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Paramount Plus’ new series “Players” is heartwarming, cringe-inducing, inspiring, sensible-chuckle-funny and almost certainly lacking in broader appeal for anyone who doesn’t play or watch League of Legends.

From the creators of “American Vandal,” Dan Perrault and Tony Yacenda, “Players” is a mockumentary that follows a North American esports team, Fugitive Gaming. The show centers on the dynamic between veteran pro, Creamcheese, and the young, fiery and ambitious newcomer, Organizm.

It’s safe to say the tension between Creamcheese and Organizm does a lot of the show’s heavy-lifting. Outside of a standard “underdog-team-wants-to-beat-the-best” plot arc that develops across the ten episodes, it’s the sparks flying between Creamcheese and Organizm that keep the viewer invested. Both performances were excellent, and Misha Brooks’ portrayal of the simultaneously cocky and insecure Creamcheese deserves extra praise.

Creamcheese’s brand of irritating gamer with a penchant for cringe and occasional empathy-inducing bouts of sincerity harken back to the godfather of the mockumentary, “The Office,” and Steve Carell’s Michael Scott. While the archetype may not be wholly original, the little adaptations that make the character model fit into a League of Legends pro were deftly done.

In terms of other memorable performances, Organizm’s brother Rudy stole every scene he appeared in. A proxy for the viewers who don’t “get” esports, Rudy is a former DIII basketball player who falls into the world of gaming by acting as Organizm’s manager. Thanks to Rudy, I will now forever see Baron Nashor as the d*ck of Grimace from McDonald’s.

Aside from Creamcheese and Organizm, the rest of Fugitive’s roster is filled out by plucky and forgettable side characters, most of whom are piloted by real-life League of Legends pros or amateurs. Nightfall, played by League of Legends amateur Youngbin Chung, deserves heaps of credit for crushing his scenes in spite of no prior acting experience (I am now a Nightfall stan). Otherwise, the decision to employ real-life pros as actors was a bit of a head-scratcher that didn’t end up having too much bearing on the show.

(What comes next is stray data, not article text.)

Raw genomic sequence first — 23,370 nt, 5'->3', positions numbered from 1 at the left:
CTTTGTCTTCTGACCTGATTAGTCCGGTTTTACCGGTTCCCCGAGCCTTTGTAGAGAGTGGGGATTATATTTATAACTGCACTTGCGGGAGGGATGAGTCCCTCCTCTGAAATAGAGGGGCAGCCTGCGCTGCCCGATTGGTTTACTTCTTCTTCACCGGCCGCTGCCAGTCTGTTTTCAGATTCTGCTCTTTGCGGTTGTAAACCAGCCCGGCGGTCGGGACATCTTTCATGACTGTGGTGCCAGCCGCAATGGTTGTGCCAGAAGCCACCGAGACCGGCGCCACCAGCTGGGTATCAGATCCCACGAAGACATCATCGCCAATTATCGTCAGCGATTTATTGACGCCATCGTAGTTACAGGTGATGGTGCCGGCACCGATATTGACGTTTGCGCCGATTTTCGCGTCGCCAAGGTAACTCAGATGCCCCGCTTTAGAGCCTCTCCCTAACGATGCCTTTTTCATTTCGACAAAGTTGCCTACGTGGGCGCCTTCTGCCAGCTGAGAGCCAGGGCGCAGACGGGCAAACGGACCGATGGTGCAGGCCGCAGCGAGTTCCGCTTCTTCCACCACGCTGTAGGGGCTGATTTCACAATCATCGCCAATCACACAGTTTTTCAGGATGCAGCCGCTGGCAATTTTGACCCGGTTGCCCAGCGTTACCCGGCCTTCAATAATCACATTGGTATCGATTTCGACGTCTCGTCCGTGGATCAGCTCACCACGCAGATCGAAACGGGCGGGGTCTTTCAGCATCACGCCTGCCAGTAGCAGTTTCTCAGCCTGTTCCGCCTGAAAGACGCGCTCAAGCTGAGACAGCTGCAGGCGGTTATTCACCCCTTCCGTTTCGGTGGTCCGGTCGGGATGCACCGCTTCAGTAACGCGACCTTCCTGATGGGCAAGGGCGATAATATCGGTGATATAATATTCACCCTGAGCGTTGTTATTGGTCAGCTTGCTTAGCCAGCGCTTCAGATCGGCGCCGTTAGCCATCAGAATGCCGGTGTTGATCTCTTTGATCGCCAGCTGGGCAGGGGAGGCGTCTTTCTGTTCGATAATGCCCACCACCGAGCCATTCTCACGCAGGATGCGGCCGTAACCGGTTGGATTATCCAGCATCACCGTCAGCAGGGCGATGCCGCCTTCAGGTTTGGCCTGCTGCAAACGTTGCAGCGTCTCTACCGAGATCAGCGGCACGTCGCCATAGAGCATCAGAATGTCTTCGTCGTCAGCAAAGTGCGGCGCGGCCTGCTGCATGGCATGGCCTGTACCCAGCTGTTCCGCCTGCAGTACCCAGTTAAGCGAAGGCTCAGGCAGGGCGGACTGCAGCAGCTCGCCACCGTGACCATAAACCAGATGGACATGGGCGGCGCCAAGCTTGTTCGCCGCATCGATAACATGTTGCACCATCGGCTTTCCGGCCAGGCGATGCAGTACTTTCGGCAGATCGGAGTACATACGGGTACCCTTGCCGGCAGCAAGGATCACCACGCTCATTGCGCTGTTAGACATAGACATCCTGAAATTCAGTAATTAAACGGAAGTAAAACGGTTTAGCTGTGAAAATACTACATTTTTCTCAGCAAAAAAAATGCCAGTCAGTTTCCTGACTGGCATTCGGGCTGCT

In a similar vein, the other cameos were a mixed bag. The casters and analysts associated with professional NA League of Legends did a phenomenal job doing… well, their jobs. Other cameos, like those from OfflineTV, a group of content creators based out of Los Angeles who are closely associated with the League esports community, felt a little shoehorned. The mix of real and fictional characters gave “Players” a bit of an esports “Entourage” feeling.

Verdict

“Players” is unapologetic about its connection to League of Legends. In some ways, that’s good. For instance, I found that the actual in-game footage was usually accurate. Highlights were highlights. Mistakes were mistakes. And if there were occasional “hmmm” moments, my suspension of disbelief was not overly taxed.

“Players” is a show that did its research, both about League of Legends and the esports scene surrounding it.

Unfortunately, League of Legends is not basketball or football or hockey. It is proprietary, owned and operated by Riot Games, who had a hefty role in the creation of the show. The specter of Riot clung to the show and surfaced during every cinematic, in-game moment or close-up of a SteelSeries chair. “Players” often felt like an exceptionally well produced segment for the LCS, not a discreet show with mainstream appeal.

In some ways, “Players” lacks the fresh originality of “American Vandal,” replaced instead with the novelty of being an esports comedy. The moments of levity come from the absurdity of professional esports. There’s really very little need to get creative when you can pull that much inspiration from real life. That’s not to say the show isn’t funny or lacks polish or memorable characters, just that it leans heavily on the idea of being “that show about League of Legends.”

Even with careful bouts of exposition giving enough context that your mom could still watch and (mostly) follow along, the extent of fan service for gamers and esports fans felt like the undercurrent to the whole series. Cameos, inside jokes and vague allusions to the real League of Legends esports scene are sprinkled throughout the first season of “Players.” It’s enough that it feels like to get the most out of the series, you have to play League or at least game.

Luckily a whole lot of people do.

“Players” premieres June 16 on Paramount Plus.